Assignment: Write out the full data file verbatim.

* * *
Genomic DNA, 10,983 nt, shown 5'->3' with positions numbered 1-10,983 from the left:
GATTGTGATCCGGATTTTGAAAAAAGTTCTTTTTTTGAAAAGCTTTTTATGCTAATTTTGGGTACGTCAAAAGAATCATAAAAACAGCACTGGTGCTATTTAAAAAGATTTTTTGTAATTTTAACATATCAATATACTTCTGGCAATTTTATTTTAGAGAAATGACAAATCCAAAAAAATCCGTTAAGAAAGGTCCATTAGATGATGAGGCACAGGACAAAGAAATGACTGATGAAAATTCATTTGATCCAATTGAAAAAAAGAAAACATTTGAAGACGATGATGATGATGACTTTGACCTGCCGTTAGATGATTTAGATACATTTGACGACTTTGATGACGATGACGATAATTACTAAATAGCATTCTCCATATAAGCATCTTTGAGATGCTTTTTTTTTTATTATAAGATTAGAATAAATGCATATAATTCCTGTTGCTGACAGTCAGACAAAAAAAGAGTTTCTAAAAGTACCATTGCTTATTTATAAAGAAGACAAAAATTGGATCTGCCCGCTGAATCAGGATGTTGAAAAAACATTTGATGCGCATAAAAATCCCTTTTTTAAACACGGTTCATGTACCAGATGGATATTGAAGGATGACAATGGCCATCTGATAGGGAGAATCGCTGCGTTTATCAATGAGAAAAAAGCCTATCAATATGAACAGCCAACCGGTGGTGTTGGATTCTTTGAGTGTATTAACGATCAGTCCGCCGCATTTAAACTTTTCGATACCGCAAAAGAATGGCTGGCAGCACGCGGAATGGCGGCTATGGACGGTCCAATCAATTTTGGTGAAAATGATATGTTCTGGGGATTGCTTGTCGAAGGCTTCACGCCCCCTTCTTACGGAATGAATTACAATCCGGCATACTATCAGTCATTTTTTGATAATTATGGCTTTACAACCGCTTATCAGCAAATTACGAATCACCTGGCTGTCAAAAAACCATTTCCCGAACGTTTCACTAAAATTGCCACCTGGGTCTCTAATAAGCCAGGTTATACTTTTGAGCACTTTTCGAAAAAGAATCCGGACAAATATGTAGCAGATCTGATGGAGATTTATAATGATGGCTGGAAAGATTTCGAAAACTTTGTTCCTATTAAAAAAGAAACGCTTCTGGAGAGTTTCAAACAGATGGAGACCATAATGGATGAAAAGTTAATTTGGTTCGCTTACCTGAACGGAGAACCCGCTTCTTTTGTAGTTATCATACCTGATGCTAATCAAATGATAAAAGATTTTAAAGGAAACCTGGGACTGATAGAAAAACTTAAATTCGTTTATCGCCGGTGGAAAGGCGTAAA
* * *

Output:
Genomic DNA, 10,983 nt, shown 5'->3' with positions numbered 1-10,983 from the left:
GATTGTGATCCGGATTTTGAAAAAAGTTCTTTTTTTGAAAAGCTTTTTATGCTAATTTTGGGTACGTCAAAAGAATCATAAAAACAGCACTGGTGCTATTTAAAAAGATTTTTTGTAATTTTAACATATCAATATACTTCTGGCAATTTTATTTTAGAGAAATGACAAATCCAAAAAAATCCGTTAAGAAAGGTCCATTAGATGATGAGGCACAGGACAAAGAAATGACTGATGAAAATTCATTTGATCCAATTGAAAAAAAGAAAACATTTGAAGACGATGATGATGATGACTTTGACCTGCCGTTAGATGATTTAGATACATTTGACGACTTTGATGACGATGACGATAATTACTAAATAGCATTCTCCATATAAGCATCTTTGAGATGCTTTTTTTTTTATTATAAGATTAGAATAAATGCATATAATTCCTGTTGCTGACAGTCAGACAAAAAAAGAGTTTCTAAAAGTACCATTGCTTATTTATAAAGAAGACAAAAATTGGATCTGCCCGCTGAATCAGGATGTTGAAAAAACATTTGATGCGCATAAAAATCCCTTTTTTAAACACGGTTCATGTACCAGATGGATATTGAAGGATGACAATGGCCATCTGATAGGGAGAATCGCTGCGTTTATCAATGAGAAAAAAGCCTATCAATATGAACAGCCAACCGGTGGTGTTGGATTCTTTGAGTGTATTAACGATCAGTCCGCCGCATTTAAACTTTTCGATACCGCAAAAGAATGGCTGGCAGCACGCGGAATGGCGGCTATGGACGGTCCAATCAATTTTGGTGAAAATGATATGTTCTGGGGATTGCTTGTCGAAGGCTTCACGCCCCCTTCTTACGGAATGAATTACAATCCGGCATACTATCAGTCATTTTTTGATAATTATGGCTTTACAACCGCTTATCAGCAAATTACGAATCACCTGGCTGTCAAAAAACCATTTCCCGAACGTTTCACTAAAATTGCCACCTGGGTCTCTAATAAGCCAGGTTATACTTTTGAGCACTTTTCGAAAAAGAATCCGGACAAATATGTAGCAGATCTGATGGAGATTTATAATGATGGCTGGAAAGATTTCGAAAACTTTGTTCCTATTAAAAAAGAAACGCTTCTGGAGAGTTTCAAACAGATGGAGACCATAATGGATGAAAAGTTAATTTGGTTCGCTTACCTGAACGGAGAACCCGCTTCTTTTGTAGTTATCATACCTGATGCTAATCAAATGATAAAAGATTTTAAAGGAAACCTGGGACTGATAGAAAAACTTAAATTCGTTTATCGCCGGTGGAAAGGCGTAAA